- It provides students context for the reading (and/or video-watching) assignment due for the following class (i.e. today's class). This is the typical blended learning approach: ask the students to attempt something with little essential background; they fail at it. Then, when they go encounter the reading assignment relevant to that problem, they are (hopefully) a bit more invested and have that mental "hook" to identify where they went wrong during their initial attempt. This, ultimately, leads to better-formulated questions in the following class meeting (today) when we discuss that topic.
- This gives me time to look over the work and assess, before today's class, where the class stands in terms of common themes: where they succeeded and where they had issues.
During this portion of today's class, I show some anonymous examples of student submissions and ask the students to perform some peer evaluation: "Does anybody see something in this approach that you like? That you would change?" I also use this time to point out, with praise, patterns in thinking that I've observed that show strong understanding of difficult concepts, even if the answer ultimately was not obtained (or was wrong).
Part of the reason I like group peer evaluation is that it helps me "grade" the student answers to the questions in class, so that all students get some hopefully-pertinent feedback on how to accomplish the exercise, even if it is not their work that is being specifically critiqued. This also potentially means that the instructor does not have to formally grade and return all of the student submissions - the students gain the benefit of having worked on the problem, and then they benefit from time in class to discuss any issues they encountered.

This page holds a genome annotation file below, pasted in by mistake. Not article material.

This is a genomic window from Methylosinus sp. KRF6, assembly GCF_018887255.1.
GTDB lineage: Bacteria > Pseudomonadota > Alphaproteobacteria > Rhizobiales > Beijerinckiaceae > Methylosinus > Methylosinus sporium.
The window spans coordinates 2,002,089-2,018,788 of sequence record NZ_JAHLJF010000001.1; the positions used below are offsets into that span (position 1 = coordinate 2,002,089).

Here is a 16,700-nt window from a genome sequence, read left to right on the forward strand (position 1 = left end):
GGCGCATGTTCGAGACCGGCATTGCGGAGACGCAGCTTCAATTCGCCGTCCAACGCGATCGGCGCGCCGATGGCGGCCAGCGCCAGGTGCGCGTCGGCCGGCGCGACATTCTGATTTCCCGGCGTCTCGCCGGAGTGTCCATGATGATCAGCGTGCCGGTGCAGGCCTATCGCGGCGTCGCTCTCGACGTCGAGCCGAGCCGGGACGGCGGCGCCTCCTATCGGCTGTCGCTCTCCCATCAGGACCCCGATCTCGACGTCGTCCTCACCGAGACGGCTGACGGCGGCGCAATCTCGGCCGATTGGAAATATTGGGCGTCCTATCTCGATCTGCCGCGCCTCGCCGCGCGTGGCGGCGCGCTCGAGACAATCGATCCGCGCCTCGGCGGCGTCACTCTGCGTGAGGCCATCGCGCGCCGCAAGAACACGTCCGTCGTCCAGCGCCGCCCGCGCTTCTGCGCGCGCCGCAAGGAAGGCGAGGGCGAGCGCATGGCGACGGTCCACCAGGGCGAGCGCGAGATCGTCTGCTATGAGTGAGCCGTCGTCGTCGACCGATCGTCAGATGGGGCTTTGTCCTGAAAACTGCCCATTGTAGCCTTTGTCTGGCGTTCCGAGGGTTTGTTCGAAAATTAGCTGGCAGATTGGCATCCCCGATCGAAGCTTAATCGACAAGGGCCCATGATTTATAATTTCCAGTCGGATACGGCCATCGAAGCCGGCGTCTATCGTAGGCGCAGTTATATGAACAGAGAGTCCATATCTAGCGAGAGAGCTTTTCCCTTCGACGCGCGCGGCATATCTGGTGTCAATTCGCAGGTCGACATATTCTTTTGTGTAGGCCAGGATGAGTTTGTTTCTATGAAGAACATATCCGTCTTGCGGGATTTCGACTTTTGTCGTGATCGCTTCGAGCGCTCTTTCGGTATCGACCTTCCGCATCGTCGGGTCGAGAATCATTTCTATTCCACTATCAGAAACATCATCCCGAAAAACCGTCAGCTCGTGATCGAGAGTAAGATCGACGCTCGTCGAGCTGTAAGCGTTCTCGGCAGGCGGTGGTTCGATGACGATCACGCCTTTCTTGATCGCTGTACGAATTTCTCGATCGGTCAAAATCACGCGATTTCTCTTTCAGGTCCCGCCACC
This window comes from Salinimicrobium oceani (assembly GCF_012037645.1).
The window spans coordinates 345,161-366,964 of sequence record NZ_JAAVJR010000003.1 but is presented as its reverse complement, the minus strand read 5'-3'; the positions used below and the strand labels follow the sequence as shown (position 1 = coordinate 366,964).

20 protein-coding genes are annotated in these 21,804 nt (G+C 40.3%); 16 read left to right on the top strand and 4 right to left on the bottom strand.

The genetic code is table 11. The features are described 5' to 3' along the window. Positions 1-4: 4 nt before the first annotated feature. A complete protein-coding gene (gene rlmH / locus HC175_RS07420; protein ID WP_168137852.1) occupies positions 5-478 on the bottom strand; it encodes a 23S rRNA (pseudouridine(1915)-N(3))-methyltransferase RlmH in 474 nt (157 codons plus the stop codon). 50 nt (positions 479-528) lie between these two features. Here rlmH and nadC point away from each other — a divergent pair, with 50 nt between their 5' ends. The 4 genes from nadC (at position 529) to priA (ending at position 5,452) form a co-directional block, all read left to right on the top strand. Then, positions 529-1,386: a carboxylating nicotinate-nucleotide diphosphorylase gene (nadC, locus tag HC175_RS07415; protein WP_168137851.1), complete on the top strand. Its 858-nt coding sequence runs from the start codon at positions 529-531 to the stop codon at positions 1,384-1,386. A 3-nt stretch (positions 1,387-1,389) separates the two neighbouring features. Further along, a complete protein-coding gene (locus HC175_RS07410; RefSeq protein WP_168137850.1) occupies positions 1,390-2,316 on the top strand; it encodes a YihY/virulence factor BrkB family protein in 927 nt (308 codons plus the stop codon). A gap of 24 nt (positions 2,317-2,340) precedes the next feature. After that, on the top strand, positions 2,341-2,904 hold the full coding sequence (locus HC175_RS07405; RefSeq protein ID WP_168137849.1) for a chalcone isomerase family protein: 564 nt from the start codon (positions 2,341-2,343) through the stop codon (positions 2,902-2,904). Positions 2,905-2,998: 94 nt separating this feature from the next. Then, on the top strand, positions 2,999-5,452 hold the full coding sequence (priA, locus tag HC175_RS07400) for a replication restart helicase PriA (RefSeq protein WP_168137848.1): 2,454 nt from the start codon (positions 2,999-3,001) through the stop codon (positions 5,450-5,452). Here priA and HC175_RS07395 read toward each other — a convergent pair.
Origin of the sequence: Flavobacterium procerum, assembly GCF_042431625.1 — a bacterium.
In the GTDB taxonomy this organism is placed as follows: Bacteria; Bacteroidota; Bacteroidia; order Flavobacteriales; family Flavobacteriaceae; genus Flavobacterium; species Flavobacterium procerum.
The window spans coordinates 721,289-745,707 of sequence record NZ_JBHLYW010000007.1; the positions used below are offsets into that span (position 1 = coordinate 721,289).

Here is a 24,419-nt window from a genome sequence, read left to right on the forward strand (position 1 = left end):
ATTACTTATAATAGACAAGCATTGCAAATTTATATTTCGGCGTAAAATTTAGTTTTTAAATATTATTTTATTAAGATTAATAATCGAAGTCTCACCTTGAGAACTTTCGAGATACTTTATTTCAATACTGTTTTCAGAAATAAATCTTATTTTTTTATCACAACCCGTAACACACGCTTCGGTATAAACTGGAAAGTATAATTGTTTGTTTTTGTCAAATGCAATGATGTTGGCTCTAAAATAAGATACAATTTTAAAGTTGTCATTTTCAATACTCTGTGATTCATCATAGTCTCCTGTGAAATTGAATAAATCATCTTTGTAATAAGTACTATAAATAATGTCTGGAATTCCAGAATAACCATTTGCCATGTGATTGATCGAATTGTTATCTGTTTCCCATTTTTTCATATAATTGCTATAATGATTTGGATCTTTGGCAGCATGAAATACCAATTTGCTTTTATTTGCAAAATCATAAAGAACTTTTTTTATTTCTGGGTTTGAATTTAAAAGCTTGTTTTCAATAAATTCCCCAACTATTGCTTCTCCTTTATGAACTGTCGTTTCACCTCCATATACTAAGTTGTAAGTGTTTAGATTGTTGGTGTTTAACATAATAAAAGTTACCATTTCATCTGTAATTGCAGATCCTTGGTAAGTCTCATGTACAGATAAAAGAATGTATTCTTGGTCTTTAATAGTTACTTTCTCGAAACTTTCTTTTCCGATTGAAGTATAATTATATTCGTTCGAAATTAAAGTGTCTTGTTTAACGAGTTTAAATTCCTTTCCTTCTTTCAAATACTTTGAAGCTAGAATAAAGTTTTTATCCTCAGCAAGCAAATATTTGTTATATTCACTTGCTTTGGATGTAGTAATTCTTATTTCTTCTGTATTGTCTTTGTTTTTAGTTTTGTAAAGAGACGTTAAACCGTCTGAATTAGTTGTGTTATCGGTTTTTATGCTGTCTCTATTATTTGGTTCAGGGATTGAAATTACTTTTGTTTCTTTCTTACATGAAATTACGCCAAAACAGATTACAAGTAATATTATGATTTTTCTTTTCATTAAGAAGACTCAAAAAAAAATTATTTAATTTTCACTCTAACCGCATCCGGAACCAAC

After we work through the solution to the question or problem and address questions, we move on to:
3. (10 m.) More practice; Q&A
in which I provide another, often just marginally related problem, for students to work on solo and then in small groups to practice the concepts just discussed. We also usually discuss the answer to the "While you're waiting…" question from the start of class at this point.
4. (5 m.) New topic
Having now completed the instruction on the previous topic, it is time to introduce the next topic (which builds on the previous topic), often with a story or scenario that sets up a new topic. I try to do this by being provocative, or by posing a puzzle that has no obvious immediate solution.
5. (15 m.) Try, and fail